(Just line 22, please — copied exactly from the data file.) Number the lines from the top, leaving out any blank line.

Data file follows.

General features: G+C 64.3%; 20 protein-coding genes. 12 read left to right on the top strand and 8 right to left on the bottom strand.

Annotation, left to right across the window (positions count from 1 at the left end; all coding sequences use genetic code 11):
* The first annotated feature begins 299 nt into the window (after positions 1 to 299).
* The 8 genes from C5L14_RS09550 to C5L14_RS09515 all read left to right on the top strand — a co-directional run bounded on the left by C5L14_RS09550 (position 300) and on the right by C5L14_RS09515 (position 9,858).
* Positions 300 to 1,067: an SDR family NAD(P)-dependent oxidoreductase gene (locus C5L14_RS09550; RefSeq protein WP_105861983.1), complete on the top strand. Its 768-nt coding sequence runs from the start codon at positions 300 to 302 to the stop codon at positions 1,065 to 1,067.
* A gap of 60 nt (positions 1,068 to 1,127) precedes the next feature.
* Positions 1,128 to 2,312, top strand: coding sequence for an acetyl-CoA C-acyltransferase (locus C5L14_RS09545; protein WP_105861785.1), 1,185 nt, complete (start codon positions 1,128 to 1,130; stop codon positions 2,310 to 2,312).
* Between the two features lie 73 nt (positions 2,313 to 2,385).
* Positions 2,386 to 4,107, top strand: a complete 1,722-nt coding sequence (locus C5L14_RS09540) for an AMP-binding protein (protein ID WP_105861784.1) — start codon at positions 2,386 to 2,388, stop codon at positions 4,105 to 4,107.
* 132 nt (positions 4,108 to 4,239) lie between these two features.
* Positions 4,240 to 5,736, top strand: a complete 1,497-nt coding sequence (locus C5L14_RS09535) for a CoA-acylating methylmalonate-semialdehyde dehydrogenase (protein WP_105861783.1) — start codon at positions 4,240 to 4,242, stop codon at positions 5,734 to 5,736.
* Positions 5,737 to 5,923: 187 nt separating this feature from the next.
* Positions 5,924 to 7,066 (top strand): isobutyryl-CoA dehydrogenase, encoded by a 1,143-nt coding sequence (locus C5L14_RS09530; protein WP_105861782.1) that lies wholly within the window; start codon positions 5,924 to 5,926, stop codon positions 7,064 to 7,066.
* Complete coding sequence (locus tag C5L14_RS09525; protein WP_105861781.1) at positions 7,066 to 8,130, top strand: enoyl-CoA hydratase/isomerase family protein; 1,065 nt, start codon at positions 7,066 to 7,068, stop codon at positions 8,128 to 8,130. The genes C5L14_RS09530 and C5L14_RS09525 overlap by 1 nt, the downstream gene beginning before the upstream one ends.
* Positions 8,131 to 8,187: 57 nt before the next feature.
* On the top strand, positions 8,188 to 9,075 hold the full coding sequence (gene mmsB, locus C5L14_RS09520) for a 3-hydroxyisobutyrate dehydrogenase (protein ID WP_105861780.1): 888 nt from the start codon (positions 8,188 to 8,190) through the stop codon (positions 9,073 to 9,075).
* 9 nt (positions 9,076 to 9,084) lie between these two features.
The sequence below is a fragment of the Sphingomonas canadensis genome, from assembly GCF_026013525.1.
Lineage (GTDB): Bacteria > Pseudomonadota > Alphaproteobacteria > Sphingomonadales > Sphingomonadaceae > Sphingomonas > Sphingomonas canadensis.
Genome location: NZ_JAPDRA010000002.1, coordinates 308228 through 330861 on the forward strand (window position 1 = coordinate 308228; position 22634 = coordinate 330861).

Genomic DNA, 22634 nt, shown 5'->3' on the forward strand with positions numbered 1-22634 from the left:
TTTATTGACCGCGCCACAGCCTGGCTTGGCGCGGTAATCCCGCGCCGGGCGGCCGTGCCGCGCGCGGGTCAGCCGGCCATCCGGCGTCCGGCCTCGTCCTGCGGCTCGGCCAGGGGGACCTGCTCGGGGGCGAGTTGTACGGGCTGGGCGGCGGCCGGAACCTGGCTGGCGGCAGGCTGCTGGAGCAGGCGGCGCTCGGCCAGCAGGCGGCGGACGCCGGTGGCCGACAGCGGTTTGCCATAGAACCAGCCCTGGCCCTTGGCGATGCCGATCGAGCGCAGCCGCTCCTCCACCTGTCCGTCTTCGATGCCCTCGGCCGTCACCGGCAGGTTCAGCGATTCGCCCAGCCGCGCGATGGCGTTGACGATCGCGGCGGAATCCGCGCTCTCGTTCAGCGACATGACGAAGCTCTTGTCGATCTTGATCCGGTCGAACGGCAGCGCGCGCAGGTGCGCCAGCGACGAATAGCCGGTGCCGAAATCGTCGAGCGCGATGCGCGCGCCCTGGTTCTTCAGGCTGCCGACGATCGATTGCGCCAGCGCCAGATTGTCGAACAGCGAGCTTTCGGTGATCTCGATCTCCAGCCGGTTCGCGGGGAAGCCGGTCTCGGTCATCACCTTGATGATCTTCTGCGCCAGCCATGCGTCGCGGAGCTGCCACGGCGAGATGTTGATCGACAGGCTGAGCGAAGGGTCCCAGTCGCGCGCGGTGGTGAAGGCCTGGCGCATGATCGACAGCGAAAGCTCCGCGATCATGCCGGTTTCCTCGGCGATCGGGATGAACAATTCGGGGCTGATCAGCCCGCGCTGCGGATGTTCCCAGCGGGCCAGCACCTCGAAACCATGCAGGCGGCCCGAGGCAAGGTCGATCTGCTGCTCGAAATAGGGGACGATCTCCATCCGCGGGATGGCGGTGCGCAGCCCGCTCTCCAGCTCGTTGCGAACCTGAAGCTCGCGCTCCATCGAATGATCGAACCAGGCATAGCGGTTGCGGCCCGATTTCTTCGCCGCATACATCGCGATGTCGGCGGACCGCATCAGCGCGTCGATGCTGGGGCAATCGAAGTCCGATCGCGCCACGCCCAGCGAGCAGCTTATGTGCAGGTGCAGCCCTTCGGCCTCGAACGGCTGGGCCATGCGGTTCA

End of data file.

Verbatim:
TTTATTGACCGCGCCACAGCCTGGCTTGGCGCGGTAATCCCGCGCCGGGCGGCCGTGCCGCGCGCGGGTCAGCCGGCCATCCGGCGTCCGGCCTCGTCCTGCGGCTCGGCCAGGGGGACCTGCTCGGGGGCGAGTTGTACGGGCTGGGCGGCGGCCGGAACCTGGCTGGCGGCAGGCTGCTGGAGCAGGCGGCGCTCGGCCAGCAGGCGGCGGACGCCGGTGGCCGACAGCGGTTTGCCATAGAACCAGCCCTGGCCCTTGGCGATGCCGATCGAGCGCAGCCGCTCCTCCACCTGTCCGTCTTCGATGCCCTCGGCCGTCACCGGCAGGTTCAGCGATTCGCCCAGCCGCGCGATGGCGTTGACGATCGCGGCGGAATCCGCGCTCTCGTTCAGCGACATGACGAAGCTCTTGTCGATCTTGATCCGGTCGAACGGCAGCGCGCGCAGGTGCGCCAGCGACGAATAGCCGGTGCCGAAATCGTCGAGCGCGATGCGCGCGCCCTGGTTCTTCAGGCTGCCGACGATCGATTGCGCCAGCGCCAGATTGTCGAACAGCGAGCTTTCGGTGATCTCGATCTCCAGCCGGTTCGCGGGGAAGCCGGTCTCGGTCATCACCTTGATGATCTTCTGCGCCAGCCATGCGTCGCGGAGCTGCCACGGCGAGATGTTGATCGACAGGCTGAGCGAAGGGTCCCAGTCGCGCGCGGTGGTGAAGGCCTGGCGCATGATCGACAGCGAAAGCTCCGCGATCATGCCGGTTTCCTCGGCGATCGGGATGAACAATTCGGGGCTGATCAGCCCGCGCTGCGGATGTTCCCAGCGGGCCAGCACCTCGAAACCATGCAGGCGGCCCGAGGCAAGGTCGATCTGCTGCTCGAAATAGGGGACGATCTCCATCCGCGGGATGGCGGTGCGCAGCCCGCTCTCCAGCTCGTTGCGAACCTGAAGCTCGCGCTCCATCGAATGATCGAACCAGGCATAGCGGTTGCGGCCCGATTTCTTCGCCGCATACATCGCGATGTCGGCGGACCGCATCAGCGCGTCGATGCTGGGGCAATCGAAGTCCGATCGCGCCACGCCCAGCGAGCAGCTTATGTGCAGGTGCAGCCCTTCGGCCTCGAACGGCTGGGCCATGCGGTTCA